Also known as: Biopsy - carpal tunnel
- Damage to the nerve in this area
- Infection (a slight risk any time the skin is broken)
Carpal tunnel biopsy is a test in which a small piece of tissue is removed from the carpal tunnel (part of the wrist).
How the Test is Performed
The skin of your wrist is cleansed and injected with medicine that numbs the area. Through a small cut, a sample of tissue is removed from the carpal tunnel. This is done by direct removal of tissue or by needle aspiration.
Sometimes this procedure is done at the same time as carpal tunnel release.
How to Prepare for the Test
Your doctor or nurse may ask that you not eat anything for a few hours before the test.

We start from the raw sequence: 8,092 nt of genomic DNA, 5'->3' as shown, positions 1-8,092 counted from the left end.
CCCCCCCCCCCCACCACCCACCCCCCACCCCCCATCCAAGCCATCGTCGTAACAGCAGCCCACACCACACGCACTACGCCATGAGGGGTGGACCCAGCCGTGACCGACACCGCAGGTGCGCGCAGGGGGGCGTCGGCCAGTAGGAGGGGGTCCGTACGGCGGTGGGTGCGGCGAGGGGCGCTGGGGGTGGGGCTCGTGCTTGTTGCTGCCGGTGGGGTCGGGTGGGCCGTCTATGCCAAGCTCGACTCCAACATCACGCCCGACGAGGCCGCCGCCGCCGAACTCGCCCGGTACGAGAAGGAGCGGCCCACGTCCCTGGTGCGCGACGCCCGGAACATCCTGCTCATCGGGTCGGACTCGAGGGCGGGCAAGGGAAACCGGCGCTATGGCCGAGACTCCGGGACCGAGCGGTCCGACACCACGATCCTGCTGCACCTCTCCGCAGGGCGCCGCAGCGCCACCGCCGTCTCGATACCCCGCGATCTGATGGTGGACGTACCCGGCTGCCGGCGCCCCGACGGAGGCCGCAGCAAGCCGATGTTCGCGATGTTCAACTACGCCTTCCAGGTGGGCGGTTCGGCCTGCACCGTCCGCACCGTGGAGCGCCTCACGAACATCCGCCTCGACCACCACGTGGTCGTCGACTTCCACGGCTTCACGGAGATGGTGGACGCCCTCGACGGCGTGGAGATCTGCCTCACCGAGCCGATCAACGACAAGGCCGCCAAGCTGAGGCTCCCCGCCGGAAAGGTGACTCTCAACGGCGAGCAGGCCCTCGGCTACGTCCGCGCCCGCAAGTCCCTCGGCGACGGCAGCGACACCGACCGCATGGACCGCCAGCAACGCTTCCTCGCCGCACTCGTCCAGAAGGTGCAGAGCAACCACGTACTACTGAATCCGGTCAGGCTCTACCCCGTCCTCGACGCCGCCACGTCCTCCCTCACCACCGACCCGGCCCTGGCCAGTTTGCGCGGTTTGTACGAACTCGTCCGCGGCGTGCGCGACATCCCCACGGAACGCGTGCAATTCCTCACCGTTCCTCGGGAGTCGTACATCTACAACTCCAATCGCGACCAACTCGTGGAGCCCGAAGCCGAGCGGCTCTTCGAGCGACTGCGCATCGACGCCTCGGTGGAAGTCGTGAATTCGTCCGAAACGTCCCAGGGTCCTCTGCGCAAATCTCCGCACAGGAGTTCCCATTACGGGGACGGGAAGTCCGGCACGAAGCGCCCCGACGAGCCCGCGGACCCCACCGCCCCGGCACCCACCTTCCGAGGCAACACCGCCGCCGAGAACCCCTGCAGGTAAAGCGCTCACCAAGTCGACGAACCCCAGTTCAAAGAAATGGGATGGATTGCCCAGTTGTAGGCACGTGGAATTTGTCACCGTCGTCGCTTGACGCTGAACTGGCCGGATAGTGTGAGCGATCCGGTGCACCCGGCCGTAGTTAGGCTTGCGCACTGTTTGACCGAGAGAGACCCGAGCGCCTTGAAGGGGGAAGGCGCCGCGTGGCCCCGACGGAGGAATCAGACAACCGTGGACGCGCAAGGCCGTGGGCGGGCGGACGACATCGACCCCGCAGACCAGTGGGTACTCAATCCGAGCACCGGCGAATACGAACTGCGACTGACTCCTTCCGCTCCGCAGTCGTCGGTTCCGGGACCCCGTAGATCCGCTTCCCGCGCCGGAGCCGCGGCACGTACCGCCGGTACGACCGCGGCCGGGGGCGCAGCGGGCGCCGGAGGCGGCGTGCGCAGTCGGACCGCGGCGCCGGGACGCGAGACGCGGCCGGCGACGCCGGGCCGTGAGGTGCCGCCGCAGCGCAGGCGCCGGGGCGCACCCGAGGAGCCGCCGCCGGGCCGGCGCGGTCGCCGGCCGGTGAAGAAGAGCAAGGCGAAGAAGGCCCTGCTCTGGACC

How the Test will Feel
You may feel some stinging or burning when the numbing medicine is injected. You may also feel some pressure or tugging during the procedure. Afterward, the area may be tender or sore for a few days.
Why the Test is Performed
This test is usually done to see if you have a condition called amyloidosis. It is not usually done to diagnose carpal tunnel syndrome. However, a person with amyloidosis can have carpal tunnel syndrome.
No abnormal tissues are found.
What Abnormal Results Mean
An abnormal result is a sign of amyloidosis.
Risks of this procedure include:
Calandruccio JH. Carpal tunnel syndrome, ulnar tunnel syndrome, and stenosing tenosynovitis. In: Canale ST, Beaty JH, eds. Campbell's Operative Orthopaedics. 12th ed. Philadelphia, PA: Elsevier Mosby; 2012:chap 76.
- Review date:
- August 09, 2014
- Reviewed by:
- C. Benjamin Ma, MD, Assistant Professor, Chief, Sports Medicine and Shoulder Service, UCSF Department of Orthopaedic Surgery, San Francisco, CA. Also reviewed by David Zieve, MD, MHA, Isla Ogilvie, PhD, and the A.D.A.M. Editorial team.
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